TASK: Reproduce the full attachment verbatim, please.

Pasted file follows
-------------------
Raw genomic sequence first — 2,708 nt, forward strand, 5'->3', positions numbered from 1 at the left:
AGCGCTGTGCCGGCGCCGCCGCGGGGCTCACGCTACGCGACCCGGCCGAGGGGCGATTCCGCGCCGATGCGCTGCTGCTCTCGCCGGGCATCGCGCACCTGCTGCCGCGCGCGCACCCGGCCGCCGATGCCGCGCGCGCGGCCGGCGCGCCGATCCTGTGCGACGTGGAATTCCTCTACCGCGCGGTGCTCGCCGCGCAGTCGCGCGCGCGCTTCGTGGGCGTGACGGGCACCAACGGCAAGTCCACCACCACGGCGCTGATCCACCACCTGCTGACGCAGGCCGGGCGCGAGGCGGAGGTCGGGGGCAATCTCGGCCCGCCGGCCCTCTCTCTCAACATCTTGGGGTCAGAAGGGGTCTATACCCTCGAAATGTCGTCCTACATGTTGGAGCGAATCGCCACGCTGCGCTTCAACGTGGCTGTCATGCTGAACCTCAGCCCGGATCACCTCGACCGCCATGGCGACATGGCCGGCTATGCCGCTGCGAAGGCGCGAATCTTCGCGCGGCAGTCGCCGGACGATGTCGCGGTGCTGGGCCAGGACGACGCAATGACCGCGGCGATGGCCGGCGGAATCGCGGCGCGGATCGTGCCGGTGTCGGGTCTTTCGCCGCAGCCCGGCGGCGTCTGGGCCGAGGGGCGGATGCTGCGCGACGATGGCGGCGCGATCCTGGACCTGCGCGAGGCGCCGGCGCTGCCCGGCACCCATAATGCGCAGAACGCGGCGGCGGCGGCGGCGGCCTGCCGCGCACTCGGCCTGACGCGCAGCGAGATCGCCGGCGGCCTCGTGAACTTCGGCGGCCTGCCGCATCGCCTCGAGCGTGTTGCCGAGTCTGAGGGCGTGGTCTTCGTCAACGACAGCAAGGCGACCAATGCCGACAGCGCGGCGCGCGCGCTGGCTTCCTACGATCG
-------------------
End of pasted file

Raw genomic sequence first — 2,708 nt, forward strand, 5'->3', positions numbered from 1 at the left:
AGCGCTGTGCCGGCGCCGCCGCGGGGCTCACGCTACGCGACCCGGCCGAGGGGCGATTCCGCGCCGATGCGCTGCTGCTCTCGCCGGGCATCGCGCACCTGCTGCCGCGCGCGCACCCGGCCGCCGATGCCGCGCGCGCGGCCGGCGCGCCGATCCTGTGCGACGTGGAATTCCTCTACCGCGCGGTGCTCGCCGCGCAGTCGCGCGCGCGCTTCGTGGGCGTGACGGGCACCAACGGCAAGTCCACCACCACGGCGCTGATCCACCACCTGCTGACGCAGGCCGGGCGCGAGGCGGAGGTCGGGGGCAATCTCGGCCCGCCGGCCCTCTCTCTCAACATCTTGGGGTCAGAAGGGGTCTATACCCTCGAAATGTCGTCCTACATGTTGGAGCGAATCGCCACGCTGCGCTTCAACGTGGCTGTCATGCTGAACCTCAGCCCGGATCACCTCGACCGCCATGGCGACATGGCCGGCTATGCCGCTGCGAAGGCGCGAATCTTCGCGCGGCAGTCGCCGGACGATGTCGCGGTGCTGGGCCAGGACGACGCAATGACCGCGGCGATGGCCGGCGGAATCGCGGCGCGGATCGTGCCGGTGTCGGGTCTTTCGCCGCAGCCCGGCGGCGTCTGGGCCGAGGGGCGGATGCTGCGCGACGATGGCGGCGCGATCCTGGACCTGCGCGAGGCGCCGGCGCTGCCCGGCACCCATAATGCGCAGAACGCGGCGGCGGCGGCGGCGGCCTGCCGCGCACTCGGCCTGACGCGCAGCGAGATCGCCGGCGGCCTCGTGAACTTCGGCGGCCTGCCGCATCGCCTCGAGCGTGTTGCCGAGTCTGAGGGCGTGGTCTTCGTCAACGACAGCAAGGCGACCAATGCCGACAGCGCGGCGCGCGCGCTGGCTTCCTACGATCG